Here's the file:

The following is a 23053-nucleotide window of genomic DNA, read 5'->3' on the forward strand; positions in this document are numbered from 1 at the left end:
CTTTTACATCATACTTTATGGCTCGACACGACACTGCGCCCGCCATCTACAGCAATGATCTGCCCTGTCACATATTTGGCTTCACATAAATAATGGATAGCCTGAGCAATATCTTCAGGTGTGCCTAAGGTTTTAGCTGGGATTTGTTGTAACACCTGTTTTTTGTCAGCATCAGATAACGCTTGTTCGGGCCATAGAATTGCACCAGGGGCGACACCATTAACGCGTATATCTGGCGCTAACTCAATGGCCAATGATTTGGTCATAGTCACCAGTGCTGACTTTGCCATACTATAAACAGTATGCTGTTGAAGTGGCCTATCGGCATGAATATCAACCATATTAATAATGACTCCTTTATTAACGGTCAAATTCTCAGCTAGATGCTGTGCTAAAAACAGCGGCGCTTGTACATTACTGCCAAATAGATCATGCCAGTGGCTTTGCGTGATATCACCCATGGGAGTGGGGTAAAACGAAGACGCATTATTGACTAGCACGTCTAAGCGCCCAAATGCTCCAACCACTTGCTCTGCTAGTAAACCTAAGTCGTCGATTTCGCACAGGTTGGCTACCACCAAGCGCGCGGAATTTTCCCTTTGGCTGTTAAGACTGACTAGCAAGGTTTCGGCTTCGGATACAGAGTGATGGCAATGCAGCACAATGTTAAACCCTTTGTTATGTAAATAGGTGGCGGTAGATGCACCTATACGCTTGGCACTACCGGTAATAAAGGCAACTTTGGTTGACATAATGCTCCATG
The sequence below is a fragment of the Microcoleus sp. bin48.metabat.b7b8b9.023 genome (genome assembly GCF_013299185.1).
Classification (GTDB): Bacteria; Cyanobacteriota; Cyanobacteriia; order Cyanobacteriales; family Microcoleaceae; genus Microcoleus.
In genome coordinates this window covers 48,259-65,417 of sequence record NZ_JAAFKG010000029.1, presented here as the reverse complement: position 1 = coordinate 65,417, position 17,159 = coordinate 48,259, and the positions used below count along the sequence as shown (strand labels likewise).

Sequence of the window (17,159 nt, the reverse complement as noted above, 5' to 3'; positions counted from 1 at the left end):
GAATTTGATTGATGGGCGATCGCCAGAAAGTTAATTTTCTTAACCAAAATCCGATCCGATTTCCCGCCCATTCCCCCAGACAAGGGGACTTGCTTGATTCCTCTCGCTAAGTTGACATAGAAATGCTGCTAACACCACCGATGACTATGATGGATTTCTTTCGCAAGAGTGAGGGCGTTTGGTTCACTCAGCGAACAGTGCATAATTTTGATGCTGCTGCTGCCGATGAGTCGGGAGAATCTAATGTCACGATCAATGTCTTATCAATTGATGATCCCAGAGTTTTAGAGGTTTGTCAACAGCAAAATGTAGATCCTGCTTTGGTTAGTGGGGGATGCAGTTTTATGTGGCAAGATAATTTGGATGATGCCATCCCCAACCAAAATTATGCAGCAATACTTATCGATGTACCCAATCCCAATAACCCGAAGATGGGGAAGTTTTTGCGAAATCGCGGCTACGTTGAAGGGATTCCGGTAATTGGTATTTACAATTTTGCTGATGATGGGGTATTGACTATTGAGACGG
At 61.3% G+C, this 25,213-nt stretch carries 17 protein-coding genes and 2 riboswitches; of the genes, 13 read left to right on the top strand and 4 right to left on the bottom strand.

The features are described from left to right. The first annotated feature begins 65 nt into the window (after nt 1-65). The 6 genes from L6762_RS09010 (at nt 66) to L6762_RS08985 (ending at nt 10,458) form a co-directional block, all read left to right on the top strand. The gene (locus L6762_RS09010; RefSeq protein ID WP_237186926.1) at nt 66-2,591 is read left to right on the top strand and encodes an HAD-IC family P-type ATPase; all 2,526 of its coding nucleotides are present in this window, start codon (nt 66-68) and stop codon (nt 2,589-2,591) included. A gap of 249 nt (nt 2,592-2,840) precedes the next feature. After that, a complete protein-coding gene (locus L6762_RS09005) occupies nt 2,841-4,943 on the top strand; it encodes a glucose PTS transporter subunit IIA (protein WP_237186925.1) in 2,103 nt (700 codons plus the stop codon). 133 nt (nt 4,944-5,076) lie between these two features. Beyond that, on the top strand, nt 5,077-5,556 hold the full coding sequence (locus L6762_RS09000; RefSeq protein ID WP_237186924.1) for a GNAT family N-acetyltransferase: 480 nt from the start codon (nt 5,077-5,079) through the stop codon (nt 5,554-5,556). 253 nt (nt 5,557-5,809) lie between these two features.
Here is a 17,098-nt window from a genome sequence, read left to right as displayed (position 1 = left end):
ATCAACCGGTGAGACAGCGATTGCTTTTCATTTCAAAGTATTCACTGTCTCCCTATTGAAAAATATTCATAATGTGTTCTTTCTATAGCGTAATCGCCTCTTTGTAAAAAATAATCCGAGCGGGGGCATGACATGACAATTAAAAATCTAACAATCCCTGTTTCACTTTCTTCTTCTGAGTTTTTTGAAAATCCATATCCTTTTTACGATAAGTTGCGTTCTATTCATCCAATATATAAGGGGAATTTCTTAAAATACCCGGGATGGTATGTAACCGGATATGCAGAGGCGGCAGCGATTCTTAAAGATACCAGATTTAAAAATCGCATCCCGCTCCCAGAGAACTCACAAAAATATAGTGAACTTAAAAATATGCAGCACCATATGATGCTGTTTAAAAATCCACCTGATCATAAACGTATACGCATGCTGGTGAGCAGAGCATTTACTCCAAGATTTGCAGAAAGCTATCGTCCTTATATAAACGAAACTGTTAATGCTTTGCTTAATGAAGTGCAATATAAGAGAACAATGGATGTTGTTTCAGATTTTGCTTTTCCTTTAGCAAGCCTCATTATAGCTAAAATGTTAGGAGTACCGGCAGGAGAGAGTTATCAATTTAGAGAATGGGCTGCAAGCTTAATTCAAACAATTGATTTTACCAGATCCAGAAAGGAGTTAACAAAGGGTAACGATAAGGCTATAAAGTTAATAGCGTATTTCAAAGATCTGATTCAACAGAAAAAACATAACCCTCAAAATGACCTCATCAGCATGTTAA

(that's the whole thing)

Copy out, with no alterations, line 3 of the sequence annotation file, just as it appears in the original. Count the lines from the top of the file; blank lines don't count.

The sequence below is a fragment of the Microcoleus sp. bin48.metabat.b7b8b9.023 genome (genome assembly GCF_013299185.1).